Halloween Flash Fiction Bash

There’s a Halloween flash party going on over on Karen Michelle Nutt’s blog. She’s hosting a different writer every day of October for a bit of spooky story-telling fun. I have really enjoyed the stories so far. Since they’re short, you can catch up easily if you haven’t yet stopped by. There are a bunch of great prizes up for grabs as well. My story will go live on October 17th.

cowboy crouchingI decided to write another William Robert Travis story for my entry. My Texas cowboy angel of death isn’t all that scary, but he does run into scary situations quite regularly. Comes with the job, I guess. His first appearance was in a Flash story. I’ve written other, longer stories featuring Billy Bob, which I plan to release individually and in a collection soon.   Billy Bob is an odd sort of angel. When he’s here on earth, the usual laws of the natural world (mostly) apply to him, though of course a magical being always has a few tricks up his sleeve.

Super short fiction is hard work. As Blaise Pascal supposedly said, “I would have written a shorter letter, but I did not have the time.” I love writing shorts because it really pushes me as a writer to be concise, to try to choose exactly the right word, and to not let myself get distracted by unnecessary detail or plot bunnies. If you read a story on the Halloween Flash Fiction Bash that you like, please give the author some comment love. There’s more work in those little things than one might suppose!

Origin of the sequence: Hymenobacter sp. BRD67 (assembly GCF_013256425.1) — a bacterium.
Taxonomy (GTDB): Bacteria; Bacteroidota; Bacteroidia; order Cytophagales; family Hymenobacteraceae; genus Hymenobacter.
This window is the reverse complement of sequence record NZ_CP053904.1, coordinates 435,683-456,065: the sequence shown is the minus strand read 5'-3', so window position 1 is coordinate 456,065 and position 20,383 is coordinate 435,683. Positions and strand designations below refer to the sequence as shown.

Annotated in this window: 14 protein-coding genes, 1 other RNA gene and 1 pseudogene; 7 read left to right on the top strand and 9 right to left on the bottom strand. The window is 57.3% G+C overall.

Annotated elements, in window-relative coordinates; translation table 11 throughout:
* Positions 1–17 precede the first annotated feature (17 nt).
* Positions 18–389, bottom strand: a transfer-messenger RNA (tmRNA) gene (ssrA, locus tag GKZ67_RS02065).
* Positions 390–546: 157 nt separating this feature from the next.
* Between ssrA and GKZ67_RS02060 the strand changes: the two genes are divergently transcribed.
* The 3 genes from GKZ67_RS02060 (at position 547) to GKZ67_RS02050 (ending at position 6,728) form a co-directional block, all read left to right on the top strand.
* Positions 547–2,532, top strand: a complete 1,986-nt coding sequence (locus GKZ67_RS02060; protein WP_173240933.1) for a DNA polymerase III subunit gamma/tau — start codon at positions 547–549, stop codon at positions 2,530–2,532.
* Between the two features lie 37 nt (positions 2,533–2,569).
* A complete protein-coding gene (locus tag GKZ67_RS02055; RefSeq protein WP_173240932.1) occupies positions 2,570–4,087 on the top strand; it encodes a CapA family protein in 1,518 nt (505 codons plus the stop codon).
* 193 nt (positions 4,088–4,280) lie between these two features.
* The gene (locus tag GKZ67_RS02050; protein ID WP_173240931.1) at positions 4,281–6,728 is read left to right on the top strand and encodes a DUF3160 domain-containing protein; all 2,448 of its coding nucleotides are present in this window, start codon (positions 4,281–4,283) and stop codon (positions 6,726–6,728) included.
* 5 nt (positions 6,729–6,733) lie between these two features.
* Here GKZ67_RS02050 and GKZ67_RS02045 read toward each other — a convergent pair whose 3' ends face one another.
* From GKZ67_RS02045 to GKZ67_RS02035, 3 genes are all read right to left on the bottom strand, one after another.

4 thoughts on “Halloween Flash Fiction Bash

  1. Great post, Resa. Writing short is a special skill and much more difficult for most of us to master. That might explain why there are so many rambling epics out there.:)

  2. Building on Laura’s comment: I think that being knee deep in rambling epics is more than just the fact that short writing is a hard skill–I also blame the market itself. The short story market got progressively smaller as time went on–with writers only being able to sell longer works–there was no economic reason to practice the short story. Ebooks may actually restore the short story market…but it will take time to see if it actually happens.

  3. But Morgan, I write rambling epics 🙂 Seriously though, I agree that the ebook market may turn things around, if only from the standpoint of author’s working to build their brand. it used to be that you could not get serious attention from a publisher until you had published several shorts. Then the markets all but disappeared. Now that they’re back, maybe the short story will be appreciated for what it is.

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